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Brain stimulation can help with food cravings, finds Canadian study

food cravings

food cravings

A new study from the University of Waterloo in Waterloo, Ontario, has determined that noninvasive stimulation of specific areas of the brain may help reduce food cravings for so-called “appetitive foods” -those high-calorie, high-fat foods like potato chips, cookies and ice-cream we often reach for to quell that snacking urge.

Researchers from Waterloo’s Department of Kinesiology conducted a meta-analysis of various studies devoted to investigating the effects of brain stimulation of the section of the brain called the dorsolateral prefrontal cortex (dlPFC), said to be important for self-control particularly with reference to eating behaviour and dietary restraint. The study’s authors found that in single-session laboratory settings, stimulation of the dlPFC did have an effect on cravings for snack foods.

“Limiting the consumption of calorie-dense foods is essential for preventing the onset of many chronic diseases, as the overconsumption of such foods can increase the risk for excessive adiposity and disease-mediating metabolic conditions,” say the study’s authors, whose work appears in the scientific journal Psychosomatic Medicine. “[Our findings] support a causal effect of neuromodulation of the dlPFC on food cravings.”

The medical history of using electrical current to stimulate the brain is a long one, dating back to the Roman Empire where physicians treated illnesses such as headache and gout by placing electric torpedo fish directly on the affected area, through to the 20th century and the rise of electroconvulsive therapy as a commonly-prescribed treatment for mental illnesses like schizophrenia.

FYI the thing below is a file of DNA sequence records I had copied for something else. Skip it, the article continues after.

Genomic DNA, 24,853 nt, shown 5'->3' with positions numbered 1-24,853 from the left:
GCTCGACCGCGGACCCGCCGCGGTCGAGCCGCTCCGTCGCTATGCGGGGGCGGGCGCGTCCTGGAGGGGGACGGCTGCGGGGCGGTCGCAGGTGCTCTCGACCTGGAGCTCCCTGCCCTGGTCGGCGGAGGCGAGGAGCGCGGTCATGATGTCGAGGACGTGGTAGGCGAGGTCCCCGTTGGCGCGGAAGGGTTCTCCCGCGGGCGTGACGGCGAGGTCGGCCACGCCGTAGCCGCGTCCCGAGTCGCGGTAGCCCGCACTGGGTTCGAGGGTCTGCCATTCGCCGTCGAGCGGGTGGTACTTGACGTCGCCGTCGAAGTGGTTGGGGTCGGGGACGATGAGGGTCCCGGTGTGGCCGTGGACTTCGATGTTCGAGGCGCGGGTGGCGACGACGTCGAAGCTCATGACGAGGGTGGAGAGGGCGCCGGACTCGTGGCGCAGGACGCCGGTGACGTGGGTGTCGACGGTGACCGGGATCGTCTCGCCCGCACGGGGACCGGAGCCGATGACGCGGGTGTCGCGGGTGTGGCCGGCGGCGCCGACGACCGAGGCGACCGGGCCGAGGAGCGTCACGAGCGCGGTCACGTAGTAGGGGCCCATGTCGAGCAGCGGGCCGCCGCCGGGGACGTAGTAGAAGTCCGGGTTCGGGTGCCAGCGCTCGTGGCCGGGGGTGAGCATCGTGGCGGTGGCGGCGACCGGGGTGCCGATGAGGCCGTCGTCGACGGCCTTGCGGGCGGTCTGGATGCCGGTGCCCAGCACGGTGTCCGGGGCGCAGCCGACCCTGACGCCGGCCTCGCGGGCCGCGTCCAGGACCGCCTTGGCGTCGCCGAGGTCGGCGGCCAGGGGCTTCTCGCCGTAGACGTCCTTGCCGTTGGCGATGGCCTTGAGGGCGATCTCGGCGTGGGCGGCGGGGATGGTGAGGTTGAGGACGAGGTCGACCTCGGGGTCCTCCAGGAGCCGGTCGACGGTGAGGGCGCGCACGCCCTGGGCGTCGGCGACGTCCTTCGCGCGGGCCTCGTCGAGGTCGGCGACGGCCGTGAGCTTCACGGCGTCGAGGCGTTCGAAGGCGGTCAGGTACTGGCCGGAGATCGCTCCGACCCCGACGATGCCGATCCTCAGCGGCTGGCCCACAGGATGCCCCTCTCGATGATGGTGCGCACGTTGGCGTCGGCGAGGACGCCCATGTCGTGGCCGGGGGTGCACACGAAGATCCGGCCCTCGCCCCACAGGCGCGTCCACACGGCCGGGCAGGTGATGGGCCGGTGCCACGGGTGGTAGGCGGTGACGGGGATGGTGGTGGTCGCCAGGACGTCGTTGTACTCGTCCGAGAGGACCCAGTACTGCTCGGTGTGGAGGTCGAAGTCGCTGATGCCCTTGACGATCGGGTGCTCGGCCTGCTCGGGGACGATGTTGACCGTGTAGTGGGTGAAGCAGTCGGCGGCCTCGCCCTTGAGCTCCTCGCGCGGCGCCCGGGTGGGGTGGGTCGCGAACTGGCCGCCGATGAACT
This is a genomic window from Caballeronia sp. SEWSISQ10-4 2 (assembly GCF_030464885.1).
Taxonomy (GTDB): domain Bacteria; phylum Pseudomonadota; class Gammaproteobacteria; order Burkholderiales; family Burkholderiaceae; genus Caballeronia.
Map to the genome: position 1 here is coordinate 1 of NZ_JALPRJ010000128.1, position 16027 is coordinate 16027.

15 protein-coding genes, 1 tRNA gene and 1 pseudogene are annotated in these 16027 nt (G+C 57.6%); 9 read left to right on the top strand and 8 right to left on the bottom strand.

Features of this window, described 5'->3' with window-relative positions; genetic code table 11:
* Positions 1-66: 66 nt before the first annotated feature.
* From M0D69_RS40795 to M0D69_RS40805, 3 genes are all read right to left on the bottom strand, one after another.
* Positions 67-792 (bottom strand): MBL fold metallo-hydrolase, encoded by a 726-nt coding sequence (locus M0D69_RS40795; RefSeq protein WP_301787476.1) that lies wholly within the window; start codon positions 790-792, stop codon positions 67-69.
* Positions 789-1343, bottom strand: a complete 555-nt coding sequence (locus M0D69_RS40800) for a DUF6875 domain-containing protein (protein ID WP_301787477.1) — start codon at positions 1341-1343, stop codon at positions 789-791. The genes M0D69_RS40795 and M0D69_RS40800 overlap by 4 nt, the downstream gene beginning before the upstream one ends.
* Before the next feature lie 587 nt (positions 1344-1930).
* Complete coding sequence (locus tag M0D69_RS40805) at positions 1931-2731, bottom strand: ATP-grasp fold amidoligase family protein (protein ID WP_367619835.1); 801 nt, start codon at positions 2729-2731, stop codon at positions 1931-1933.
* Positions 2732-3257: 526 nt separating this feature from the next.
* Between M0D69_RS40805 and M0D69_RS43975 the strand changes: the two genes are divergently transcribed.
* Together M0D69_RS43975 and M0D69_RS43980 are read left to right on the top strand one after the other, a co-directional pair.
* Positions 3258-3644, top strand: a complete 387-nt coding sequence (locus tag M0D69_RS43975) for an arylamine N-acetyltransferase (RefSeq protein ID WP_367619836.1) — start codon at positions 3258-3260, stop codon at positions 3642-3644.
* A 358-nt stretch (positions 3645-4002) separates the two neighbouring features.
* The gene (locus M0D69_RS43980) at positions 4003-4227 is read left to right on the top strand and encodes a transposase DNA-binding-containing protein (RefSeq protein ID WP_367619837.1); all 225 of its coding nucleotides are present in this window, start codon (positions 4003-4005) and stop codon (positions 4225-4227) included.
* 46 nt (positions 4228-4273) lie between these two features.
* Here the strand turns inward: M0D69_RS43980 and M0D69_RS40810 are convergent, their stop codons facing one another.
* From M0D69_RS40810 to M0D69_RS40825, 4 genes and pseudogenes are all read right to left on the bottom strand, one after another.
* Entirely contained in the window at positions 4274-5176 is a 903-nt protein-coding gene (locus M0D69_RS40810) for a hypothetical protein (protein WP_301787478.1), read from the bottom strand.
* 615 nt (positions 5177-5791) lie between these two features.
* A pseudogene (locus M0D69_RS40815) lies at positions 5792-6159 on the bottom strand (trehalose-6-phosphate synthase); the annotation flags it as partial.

Modern research in cognitive neuroscience has found evidence that stimulating the brain withelectrodes placed on the scalp -called transcranial direct current stimulation (tDCS)- may have a variety of practical applications ranging from helping to relieve symptoms of anxiety and depression to improving memory, creativity and focus. Hence the recent rise in home-use tDCS devices -either store-bought or (gulp!) home-made- complete with headbands, electrodes and, of course, a power source.

“There are a variety of different devices, however the simplest and most common approach is to place two saline soaked sponges on the scalp and run a weak electrical current through them,” says Dr. Michael D. Fox of Beth Israel Deaconess Medical Center in Boston. “It can be done at home with a couple of sponges and a 9 volt battery, which is why DIY tDCS exists. Whether it should be done is a different question.”

Dr. Fox is one of a group of neuroscientists who recently published an open letter warning against DIY brain stimulation. The scientists argue that although there is preliminary evidence that using tDCS can produce positive results, just as so much about the inner workings of the brain has yet to be understood, the practice of tDCS and its impact on brain functioning are still relative unknowns.

“Outcomes of tDCS can be unpredictable,” says Dr. Rachel Wurzman of the University of Pennsylvania and co-author of the letter. “And we know that in some cases tDCS use can actually make brain function worse.”

Signed by 39 researchers, the letter intones the scientific reasons supporting caution in the use of home use tDCS kits. The letter appears in the journal Annals of Neurology.

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About The Author /

Jayson is a writer, researcher and educator with a PhD in political philosophy from the University of Ottawa. His interests range from bioethics and innovations in the health sciences to governance, social justice and the history of ideas.

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